After last year’s PS Vita debut, SwapQuest is coming to the big screen

After last year’s PS Vita debut, SwapQuest is coming to the big screen

When SwapQuest launched on PlayStation Vita last year, we knew this would only be the beginning, as we wanted to bring it to the big screen to unleash the game’s full potential. But just porting SwapQuest over wasn’t what we had in mind. Even though it’s a pretty old-school 2D-experience, we wanted to use some of the power the PlayStation 4 and the Xbox One offer to enhance the experience. The results may be subtle in places, but hopefully noticeable, so let’s get to it.


The first big enhancement, which required changing almost every piece of code in the game, was upping the framerate from 30 to 60 frames per second, which makes the movement in the game much more fluid. It doesn’t make the animations any smoother, but the way every object moves is a lot more pleasant to the eye.
After that was out of the way, I started working on something much more fun and meaningful for the game: the coop mode. Having grown up with consoles, couch coop (or “not so coop”) was always a huge deal to me and my friends. At first, I thought “just adding a second player is easy”. I was so wrong. But after a second round of reworking the entire code (with a period of six weeks in which I wasn’t even able to test the game as everything was broken), it finally came together. And it’s such a good fit!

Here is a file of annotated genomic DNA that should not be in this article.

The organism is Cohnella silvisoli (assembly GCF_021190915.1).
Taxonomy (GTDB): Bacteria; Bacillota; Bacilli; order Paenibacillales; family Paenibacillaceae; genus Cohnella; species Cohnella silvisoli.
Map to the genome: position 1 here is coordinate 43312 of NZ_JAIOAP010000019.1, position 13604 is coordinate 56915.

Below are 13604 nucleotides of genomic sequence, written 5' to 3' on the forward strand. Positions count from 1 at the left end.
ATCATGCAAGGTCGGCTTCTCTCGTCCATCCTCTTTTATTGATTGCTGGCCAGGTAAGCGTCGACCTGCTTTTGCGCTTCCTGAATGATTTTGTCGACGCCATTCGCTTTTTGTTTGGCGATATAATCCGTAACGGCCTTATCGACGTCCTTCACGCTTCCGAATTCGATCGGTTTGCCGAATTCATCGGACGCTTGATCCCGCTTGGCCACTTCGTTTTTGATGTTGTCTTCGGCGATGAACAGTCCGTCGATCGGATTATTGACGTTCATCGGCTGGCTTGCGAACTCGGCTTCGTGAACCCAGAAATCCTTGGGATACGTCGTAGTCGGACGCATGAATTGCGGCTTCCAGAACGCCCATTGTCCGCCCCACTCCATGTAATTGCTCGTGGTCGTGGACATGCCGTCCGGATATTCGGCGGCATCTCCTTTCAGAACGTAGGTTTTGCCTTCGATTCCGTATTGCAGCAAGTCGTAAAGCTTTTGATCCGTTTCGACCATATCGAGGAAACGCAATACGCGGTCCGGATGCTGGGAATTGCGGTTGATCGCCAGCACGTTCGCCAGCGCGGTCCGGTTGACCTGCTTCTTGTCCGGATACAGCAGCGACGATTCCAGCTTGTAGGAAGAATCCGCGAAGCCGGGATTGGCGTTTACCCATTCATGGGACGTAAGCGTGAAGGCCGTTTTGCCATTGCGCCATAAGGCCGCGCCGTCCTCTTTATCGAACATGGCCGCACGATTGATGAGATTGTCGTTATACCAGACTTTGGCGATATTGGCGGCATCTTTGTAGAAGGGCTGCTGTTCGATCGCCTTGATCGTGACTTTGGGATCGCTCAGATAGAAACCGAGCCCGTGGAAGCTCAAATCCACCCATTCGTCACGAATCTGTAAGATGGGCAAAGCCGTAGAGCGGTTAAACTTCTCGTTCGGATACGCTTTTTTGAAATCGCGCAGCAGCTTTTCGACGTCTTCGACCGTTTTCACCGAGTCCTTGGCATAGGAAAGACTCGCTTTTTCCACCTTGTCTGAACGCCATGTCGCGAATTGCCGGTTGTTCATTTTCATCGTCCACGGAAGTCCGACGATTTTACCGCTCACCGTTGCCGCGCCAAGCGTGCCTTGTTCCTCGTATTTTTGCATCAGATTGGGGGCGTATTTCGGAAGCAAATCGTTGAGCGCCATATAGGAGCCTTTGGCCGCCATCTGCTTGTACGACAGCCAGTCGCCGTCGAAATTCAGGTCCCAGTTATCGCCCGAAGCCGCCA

Playing with a friend really gives a new dimension to the game, especially as both players can choose different character classes that complement each other. And as with most coop experiences, you are not limited to helping each other, you could also grab the path tiles that the other player is desperately looking for or spend all your hard-earned jewels in the store before your coop partner is able to. But who would do that, right?
One last thing about the coop mode I’d like to mention is that this also affects the single player in a fun way. If player one should ever be stuck in a level, player two can grab the second controller and hit any button, which then initializes the “Guest Mode”. This creates a temporary second player to help you out. This player doesn’t get saved for later sessions, but plays and develops just as the normal player.